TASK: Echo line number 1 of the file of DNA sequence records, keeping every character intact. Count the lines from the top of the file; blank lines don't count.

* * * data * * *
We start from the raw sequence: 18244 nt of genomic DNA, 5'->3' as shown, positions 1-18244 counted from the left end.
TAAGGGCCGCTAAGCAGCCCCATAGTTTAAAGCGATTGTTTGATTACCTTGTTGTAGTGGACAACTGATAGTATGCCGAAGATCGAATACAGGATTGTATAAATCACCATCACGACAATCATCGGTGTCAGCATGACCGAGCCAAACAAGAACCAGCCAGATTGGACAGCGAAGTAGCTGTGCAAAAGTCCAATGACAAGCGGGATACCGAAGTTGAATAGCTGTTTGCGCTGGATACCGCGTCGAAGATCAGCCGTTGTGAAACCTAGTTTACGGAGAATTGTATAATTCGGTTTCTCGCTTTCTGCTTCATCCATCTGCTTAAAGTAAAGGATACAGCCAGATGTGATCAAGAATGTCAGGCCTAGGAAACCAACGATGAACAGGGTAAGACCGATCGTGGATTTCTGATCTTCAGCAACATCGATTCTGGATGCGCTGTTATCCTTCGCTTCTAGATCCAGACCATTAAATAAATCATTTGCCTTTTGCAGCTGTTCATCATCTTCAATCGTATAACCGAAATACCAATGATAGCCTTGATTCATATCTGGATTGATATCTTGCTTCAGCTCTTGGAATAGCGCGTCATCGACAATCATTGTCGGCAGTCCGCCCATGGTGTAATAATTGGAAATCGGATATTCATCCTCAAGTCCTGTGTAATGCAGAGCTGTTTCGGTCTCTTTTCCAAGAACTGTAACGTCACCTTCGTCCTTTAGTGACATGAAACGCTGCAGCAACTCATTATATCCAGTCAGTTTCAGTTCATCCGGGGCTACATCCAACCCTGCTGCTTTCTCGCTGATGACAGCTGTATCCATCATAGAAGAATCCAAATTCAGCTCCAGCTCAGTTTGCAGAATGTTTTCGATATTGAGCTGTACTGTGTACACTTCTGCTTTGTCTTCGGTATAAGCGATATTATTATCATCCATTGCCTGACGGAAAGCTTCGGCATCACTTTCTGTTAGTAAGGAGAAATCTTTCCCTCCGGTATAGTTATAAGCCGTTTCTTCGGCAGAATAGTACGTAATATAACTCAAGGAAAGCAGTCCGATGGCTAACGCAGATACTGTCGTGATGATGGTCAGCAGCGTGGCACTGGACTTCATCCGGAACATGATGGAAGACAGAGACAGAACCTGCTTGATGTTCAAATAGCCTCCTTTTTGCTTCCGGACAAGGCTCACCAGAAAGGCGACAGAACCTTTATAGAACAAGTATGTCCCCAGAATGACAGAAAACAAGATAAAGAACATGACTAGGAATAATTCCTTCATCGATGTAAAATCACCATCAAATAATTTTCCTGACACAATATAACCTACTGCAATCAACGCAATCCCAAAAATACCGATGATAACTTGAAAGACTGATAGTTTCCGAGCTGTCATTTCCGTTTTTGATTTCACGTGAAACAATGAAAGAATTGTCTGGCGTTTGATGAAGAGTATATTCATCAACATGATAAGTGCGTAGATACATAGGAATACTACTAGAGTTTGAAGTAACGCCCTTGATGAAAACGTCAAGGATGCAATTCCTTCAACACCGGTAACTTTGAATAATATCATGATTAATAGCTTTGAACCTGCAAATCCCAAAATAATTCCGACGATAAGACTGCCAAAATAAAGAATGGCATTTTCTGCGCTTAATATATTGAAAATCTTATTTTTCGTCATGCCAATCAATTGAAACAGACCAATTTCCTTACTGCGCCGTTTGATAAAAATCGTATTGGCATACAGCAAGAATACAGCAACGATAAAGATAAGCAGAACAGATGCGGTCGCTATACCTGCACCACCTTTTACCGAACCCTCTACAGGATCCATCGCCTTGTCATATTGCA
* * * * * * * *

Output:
We start from the raw sequence: 18244 nt of genomic DNA, 5'->3' as shown, positions 1-18244 counted from the left end.